Finsbury Park attack: Community holds vigil

Men bring flowers to the vigil in Finsbury Park Image copyright Getty Images

The head of the Met Police and faith leaders joined a vigil on Monday night after the Finsbury Park terror attack.

Commissioner Cressida Dick was among hundreds who took part after a van hit worshippers near the Muslim Welfare House mosque and community centre.

Ramadan prayers took place on Monday after worshippers broke their fast, but leaders said it was quieter than usual.

Darren Osborne, 47, from Cardiff, has been held on suspicion of attempted murder and alleged terror offences.

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Media captionFootage shows the suspected attacker being tackled before police arrive

His family members have said they are ""shocked" and "devastated".

Mr Osborne's mother, sister and nephew said in a statement: "We are massively in shock, it's unbelievable. It still hasn't really sunk in."

They added that their "hearts go out to those who've been injured".

The attack took place shortly after midnight on Sunday night, close to Muslim Welfare House on Seven Sisters Road.

The driver of the van was detained by bystanders before police arrived.

Nine people were taken to three London hospitals after a van struck pedestrians. Two were treated for minor injuries at the scene.

Several of the injured are believed to be seriously hurt.

Those who were injured had been helping a man who had collapsed. He later died but it is not clear if that was because of the attack.

Faith leaders addressed a crowd at the vigil outside nearby Finsbury Park Mosque. People from across the community had gathered in solidarity and to lay flowers.

After a short silence, chairman of the mosque Mohammed Kozbar said the attack was "on our families, on our freedom, on our dignity".

The man who died was a father of six children, he said.

The Bishop of Stepney, Rt Rev Adrian Newman, said "an attack on one faith is an attack on us all".

Ms Dick said the incident was "quite clearly an attack on Muslims", and the community would now see more police, including armed officers, in the area, "particularly around religious establishments".

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Media captionThere is a sense among some of the community that an attack like this was inevitable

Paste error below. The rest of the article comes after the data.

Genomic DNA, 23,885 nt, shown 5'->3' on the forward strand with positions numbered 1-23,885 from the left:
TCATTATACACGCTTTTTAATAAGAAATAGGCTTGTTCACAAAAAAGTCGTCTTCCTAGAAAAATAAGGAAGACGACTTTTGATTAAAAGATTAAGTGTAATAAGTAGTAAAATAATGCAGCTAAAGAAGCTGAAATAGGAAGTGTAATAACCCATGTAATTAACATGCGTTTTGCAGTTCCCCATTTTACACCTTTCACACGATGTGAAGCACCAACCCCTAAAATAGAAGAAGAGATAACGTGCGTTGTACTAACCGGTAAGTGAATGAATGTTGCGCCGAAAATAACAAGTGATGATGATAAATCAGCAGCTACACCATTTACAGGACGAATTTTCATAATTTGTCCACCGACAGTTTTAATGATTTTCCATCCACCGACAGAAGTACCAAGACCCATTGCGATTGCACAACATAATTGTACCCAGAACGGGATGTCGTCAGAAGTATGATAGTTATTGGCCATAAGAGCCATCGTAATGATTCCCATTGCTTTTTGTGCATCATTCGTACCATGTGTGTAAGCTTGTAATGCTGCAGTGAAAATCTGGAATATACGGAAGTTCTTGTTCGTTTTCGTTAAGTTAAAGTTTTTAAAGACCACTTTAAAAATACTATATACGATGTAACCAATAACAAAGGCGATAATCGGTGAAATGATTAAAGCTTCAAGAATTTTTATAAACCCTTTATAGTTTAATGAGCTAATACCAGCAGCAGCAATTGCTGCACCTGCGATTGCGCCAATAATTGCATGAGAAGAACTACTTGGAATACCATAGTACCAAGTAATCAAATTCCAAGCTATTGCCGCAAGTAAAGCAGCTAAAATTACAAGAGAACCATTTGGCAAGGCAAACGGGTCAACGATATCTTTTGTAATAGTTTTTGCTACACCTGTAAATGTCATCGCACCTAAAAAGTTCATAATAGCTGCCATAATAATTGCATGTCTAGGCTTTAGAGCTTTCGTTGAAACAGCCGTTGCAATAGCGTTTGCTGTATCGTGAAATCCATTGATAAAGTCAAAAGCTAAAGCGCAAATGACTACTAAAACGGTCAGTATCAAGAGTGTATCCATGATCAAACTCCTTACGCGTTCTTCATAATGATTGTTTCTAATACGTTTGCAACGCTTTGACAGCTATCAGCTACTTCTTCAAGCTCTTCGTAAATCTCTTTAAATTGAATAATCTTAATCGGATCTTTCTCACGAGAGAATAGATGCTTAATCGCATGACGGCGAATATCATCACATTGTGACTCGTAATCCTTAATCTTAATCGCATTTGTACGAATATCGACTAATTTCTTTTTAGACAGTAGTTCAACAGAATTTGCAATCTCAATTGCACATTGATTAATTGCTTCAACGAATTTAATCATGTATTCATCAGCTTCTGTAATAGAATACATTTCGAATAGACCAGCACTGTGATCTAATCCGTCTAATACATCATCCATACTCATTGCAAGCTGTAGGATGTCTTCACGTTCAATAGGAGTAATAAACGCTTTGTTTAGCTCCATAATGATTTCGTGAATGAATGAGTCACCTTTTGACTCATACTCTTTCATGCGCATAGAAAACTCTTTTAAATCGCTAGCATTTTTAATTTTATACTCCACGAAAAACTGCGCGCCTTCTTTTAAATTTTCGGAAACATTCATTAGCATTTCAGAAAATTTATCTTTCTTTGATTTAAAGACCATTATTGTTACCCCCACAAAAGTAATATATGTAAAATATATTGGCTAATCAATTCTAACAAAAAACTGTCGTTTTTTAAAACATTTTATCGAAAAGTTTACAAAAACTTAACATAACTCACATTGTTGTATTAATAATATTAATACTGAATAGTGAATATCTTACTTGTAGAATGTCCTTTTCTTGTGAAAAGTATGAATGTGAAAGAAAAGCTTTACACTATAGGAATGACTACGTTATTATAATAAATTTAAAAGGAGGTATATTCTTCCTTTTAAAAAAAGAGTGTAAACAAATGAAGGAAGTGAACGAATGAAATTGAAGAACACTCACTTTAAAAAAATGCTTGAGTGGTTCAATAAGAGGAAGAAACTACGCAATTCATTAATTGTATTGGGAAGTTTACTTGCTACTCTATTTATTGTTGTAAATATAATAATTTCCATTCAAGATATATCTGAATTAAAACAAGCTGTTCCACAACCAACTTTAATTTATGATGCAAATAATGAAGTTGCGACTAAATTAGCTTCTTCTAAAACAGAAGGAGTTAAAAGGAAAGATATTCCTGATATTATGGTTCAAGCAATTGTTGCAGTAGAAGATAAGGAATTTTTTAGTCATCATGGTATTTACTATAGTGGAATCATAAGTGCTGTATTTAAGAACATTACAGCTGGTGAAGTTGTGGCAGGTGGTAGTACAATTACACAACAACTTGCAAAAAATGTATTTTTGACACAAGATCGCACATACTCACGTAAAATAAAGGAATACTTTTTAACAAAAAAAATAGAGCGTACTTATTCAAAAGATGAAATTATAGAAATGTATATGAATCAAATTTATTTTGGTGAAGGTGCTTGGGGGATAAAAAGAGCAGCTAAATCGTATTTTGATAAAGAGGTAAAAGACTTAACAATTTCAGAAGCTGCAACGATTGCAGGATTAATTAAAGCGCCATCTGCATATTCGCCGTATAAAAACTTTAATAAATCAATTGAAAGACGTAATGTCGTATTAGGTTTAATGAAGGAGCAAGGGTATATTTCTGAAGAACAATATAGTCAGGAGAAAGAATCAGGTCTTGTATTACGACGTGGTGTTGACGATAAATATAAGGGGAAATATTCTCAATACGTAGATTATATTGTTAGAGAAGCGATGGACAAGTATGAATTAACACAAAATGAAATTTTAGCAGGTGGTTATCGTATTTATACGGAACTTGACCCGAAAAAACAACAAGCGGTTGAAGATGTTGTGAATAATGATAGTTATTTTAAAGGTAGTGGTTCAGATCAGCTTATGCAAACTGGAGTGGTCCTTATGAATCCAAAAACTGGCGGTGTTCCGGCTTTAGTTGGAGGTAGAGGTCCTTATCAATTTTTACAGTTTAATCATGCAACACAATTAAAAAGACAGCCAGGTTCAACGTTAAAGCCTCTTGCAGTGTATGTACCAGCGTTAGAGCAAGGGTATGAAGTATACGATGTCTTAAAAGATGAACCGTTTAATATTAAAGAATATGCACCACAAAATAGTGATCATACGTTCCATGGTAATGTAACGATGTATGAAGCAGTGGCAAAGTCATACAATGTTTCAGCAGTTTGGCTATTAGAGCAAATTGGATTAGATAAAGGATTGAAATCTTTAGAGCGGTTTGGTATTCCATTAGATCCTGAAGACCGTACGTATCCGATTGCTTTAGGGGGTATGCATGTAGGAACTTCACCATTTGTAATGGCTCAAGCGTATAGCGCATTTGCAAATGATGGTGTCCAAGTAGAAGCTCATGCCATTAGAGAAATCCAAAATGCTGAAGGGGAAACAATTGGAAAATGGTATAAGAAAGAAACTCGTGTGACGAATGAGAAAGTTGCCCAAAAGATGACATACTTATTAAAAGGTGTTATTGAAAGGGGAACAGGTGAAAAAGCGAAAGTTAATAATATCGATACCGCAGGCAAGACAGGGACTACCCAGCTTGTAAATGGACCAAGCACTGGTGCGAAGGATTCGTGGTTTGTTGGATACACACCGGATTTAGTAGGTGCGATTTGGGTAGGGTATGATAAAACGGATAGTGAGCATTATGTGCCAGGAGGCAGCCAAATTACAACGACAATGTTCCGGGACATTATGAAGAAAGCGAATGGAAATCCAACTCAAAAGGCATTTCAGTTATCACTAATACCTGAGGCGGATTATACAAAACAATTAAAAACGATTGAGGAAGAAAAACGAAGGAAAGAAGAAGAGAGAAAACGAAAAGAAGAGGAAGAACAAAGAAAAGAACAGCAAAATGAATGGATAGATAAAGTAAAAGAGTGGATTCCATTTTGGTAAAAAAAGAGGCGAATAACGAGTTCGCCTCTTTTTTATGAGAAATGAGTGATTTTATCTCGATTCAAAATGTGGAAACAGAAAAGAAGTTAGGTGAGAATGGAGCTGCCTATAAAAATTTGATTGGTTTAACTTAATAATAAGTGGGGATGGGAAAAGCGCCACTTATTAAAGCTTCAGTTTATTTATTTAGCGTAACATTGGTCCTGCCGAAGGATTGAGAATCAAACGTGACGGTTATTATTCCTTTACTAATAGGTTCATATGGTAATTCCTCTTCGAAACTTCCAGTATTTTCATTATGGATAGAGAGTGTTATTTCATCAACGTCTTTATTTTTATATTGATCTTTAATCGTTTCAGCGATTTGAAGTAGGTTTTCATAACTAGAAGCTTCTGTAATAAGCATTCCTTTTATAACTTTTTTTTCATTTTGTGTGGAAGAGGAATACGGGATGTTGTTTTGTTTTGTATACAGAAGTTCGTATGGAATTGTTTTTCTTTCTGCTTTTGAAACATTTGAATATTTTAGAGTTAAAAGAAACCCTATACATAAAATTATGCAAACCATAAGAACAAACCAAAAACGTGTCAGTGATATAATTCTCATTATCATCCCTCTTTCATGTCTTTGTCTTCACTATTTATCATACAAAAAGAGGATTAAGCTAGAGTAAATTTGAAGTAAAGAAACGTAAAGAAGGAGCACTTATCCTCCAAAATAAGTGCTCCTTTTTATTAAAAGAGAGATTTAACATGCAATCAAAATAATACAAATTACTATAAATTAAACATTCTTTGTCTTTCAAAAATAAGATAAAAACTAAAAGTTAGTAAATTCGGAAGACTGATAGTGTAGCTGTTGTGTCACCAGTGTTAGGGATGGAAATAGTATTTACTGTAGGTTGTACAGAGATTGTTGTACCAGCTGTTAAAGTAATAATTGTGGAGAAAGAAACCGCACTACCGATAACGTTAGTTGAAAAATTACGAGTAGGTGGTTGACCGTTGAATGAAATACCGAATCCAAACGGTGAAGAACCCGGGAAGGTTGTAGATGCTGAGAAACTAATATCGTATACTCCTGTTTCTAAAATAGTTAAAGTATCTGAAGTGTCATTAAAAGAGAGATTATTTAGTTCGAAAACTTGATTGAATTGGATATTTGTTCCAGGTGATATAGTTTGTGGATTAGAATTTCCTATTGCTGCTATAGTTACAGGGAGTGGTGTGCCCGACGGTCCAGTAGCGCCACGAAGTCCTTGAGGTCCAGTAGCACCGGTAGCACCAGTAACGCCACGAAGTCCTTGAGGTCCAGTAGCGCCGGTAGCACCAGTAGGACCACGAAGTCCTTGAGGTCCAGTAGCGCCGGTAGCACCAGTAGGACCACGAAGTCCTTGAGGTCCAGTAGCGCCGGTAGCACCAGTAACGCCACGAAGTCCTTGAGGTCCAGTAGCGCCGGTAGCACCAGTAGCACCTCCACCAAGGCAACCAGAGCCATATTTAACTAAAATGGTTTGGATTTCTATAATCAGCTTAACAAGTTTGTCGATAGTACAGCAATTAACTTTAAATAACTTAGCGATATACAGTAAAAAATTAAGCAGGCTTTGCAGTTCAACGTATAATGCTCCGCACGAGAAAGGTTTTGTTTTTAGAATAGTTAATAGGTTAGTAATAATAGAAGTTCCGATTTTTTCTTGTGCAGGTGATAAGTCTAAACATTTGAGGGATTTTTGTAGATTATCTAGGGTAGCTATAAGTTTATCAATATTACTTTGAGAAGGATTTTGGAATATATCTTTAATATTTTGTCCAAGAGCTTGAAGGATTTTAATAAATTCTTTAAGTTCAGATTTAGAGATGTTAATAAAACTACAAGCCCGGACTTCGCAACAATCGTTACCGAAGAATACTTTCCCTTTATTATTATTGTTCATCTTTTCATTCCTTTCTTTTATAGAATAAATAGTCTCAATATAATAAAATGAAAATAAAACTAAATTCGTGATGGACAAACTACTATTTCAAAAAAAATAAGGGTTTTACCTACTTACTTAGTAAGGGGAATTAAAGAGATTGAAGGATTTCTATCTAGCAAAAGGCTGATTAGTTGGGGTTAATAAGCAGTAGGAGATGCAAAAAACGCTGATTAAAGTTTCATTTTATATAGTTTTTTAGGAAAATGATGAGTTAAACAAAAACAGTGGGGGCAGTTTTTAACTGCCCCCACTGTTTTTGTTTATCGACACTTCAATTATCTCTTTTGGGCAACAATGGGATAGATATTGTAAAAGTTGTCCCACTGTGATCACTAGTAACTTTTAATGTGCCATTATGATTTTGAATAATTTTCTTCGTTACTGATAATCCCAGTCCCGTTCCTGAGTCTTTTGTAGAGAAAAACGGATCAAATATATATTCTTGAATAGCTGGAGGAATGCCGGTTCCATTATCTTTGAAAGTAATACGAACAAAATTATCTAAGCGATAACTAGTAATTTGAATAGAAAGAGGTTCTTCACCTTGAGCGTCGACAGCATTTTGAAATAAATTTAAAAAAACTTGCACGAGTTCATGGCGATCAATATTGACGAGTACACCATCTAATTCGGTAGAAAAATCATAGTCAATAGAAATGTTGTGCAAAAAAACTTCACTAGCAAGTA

Muslim worshippers then attended prayers at the mosque late into the night. At the scene, the BBC's Simon Clemison said: "People came to prayer just as they would have done.

"It was pretty full - although one of the leaders of the mosque said it was quieter, he felt, quieter for one of the busiest times of Ramadan."

He said there was positivity as people came from other parts of the capital to pray with the community.

But there were also some reservations amongst worshippers - ranging from the way the media reports events and on the community, to how politicians and decision-makers respond.

Some people in the area said the attacks left them "living in fear" as they went about their daily business.

Others said they wanted to show their support for the community - by taking flowers along to the site.

One, Caroline Bucknall, told the BBC she had lived locally for 20 years. She said she saw people of all faiths at the vigil and while everyone was sad, the community spirit was "very uplifting".

'Hate must not divide us'

The government is working to tackle hate crime and "all forms of extremism" the home secretary has said.

Writing in the Guardian, Amber Rudd said: "We must unite the might of community spirit and the full force of the law to ensure every person in the UK is protected. Let there be no doubt we will be tough on terror wherever it strikes. And last night's attack was terrorism."

She said this latest "attack on Britain" united everyone in grief and anger, adding: "It is vital, now more than ever, that we stand together and do not allow people who seek to use hate to divide us to succeed."

Image copyright Getty Images
Image caption Officers have been carrying out searches at a property in the Cardiff area

Security Minister Ben Wallace said the suspect was not known to the security services, and was believed to have acted alone.

The BBC understands Mr Osborne grew up in Weston-super-Mare, Somerset, and has lived at more than one property in Cardiff. He is also believed to have lived in Swindon.

Police searches are being carried out in the Cardiff area.

Faith leaders from across Wales met at Dar Ul-Isra Mosque in the Welsh capital on Monday evening to make a human chain wall as an act of solidarity with the Muslim community.

The Finsbury Park attack is the fourth in the UK in three months, after incidents in Westminster, Manchester and on London Bridge.

Prime Minister Theresa May said the attack was "every bit as sickening" as the others. She visited Finsbury Park Mosque on Monday and held talks with faith leaders.

Labour leader and Islington North MP Jeremy Corbyn also visited the area, telling the BBC that "an attack on a mosque, an attack on a synagogue, an attack on a church is actually an attack on all of us".

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